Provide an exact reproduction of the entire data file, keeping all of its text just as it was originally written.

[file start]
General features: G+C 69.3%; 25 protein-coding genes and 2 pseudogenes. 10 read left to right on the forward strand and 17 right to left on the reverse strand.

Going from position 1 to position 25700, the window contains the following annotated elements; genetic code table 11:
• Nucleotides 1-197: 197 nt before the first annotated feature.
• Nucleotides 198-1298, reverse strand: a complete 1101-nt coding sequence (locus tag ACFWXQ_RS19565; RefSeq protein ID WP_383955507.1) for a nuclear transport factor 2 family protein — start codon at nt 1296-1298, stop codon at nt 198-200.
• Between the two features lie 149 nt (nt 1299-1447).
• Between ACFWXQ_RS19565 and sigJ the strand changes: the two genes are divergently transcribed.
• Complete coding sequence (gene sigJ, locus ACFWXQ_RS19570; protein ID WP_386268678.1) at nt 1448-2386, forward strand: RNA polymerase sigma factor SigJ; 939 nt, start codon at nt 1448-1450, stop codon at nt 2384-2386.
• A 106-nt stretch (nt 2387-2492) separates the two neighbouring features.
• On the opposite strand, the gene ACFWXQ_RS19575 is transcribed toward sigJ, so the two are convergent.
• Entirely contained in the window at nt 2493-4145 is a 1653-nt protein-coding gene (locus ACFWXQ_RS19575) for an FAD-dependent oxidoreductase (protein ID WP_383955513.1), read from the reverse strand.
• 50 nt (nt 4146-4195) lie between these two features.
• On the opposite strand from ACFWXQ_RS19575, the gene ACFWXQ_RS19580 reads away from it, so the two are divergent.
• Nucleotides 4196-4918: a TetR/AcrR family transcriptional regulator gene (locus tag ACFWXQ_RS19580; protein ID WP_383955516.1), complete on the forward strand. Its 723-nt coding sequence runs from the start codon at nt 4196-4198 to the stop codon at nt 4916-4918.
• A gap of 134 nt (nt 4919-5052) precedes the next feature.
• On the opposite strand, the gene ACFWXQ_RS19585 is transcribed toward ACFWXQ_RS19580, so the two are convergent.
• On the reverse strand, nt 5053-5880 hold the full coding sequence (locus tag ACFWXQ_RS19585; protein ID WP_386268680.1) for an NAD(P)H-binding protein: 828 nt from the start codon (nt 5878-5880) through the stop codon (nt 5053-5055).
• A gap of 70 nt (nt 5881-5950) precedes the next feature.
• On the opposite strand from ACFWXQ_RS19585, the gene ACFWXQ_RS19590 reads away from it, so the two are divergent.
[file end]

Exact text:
General features: G+C 69.3%; 25 protein-coding genes and 2 pseudogenes. 10 read left to right on the forward strand and 17 right to left on the reverse strand.

Going from position 1 to position 25700, the window contains the following annotated elements; genetic code table 11:
• Nucleotides 1-197: 197 nt before the first annotated feature.
• Nucleotides 198-1298, reverse strand: a complete 1101-nt coding sequence (locus tag ACFWXQ_RS19565; RefSeq protein ID WP_383955507.1) for a nuclear transport factor 2 family protein — start codon at nt 1296-1298, stop codon at nt 198-200.
• Between the two features lie 149 nt (nt 1299-1447).
• Between ACFWXQ_RS19565 and sigJ the strand changes: the two genes are divergently transcribed.
• Complete coding sequence (gene sigJ, locus ACFWXQ_RS19570; protein ID WP_386268678.1) at nt 1448-2386, forward strand: RNA polymerase sigma factor SigJ; 939 nt, start codon at nt 1448-1450, stop codon at nt 2384-2386.
• A 106-nt stretch (nt 2387-2492) separates the two neighbouring features.
• On the opposite strand, the gene ACFWXQ_RS19575 is transcribed toward sigJ, so the two are convergent.
• Entirely contained in the window at nt 2493-4145 is a 1653-nt protein-coding gene (locus ACFWXQ_RS19575) for an FAD-dependent oxidoreductase (protein ID WP_383955513.1), read from the reverse strand.
• 50 nt (nt 4146-4195) lie between these two features.
• On the opposite strand from ACFWXQ_RS19575, the gene ACFWXQ_RS19580 reads away from it, so the two are divergent.
• Nucleotides 4196-4918: a TetR/AcrR family transcriptional regulator gene (locus tag ACFWXQ_RS19580; protein ID WP_383955516.1), complete on the forward strand. Its 723-nt coding sequence runs from the start codon at nt 4196-4198 to the stop codon at nt 4916-4918.
• A gap of 134 nt (nt 4919-5052) precedes the next feature.
• On the opposite strand, the gene ACFWXQ_RS19585 is transcribed toward ACFWXQ_RS19580, so the two are convergent.
• On the reverse strand, nt 5053-5880 hold the full coding sequence (locus tag ACFWXQ_RS19585; protein ID WP_386268680.1) for an NAD(P)H-binding protein: 828 nt from the start codon (nt 5878-5880) through the stop codon (nt 5053-5055).
• A gap of 70 nt (nt 5881-5950) precedes the next feature.
• On the opposite strand from ACFWXQ_RS19585, the gene ACFWXQ_RS19590 reads away from it, so the two are divergent.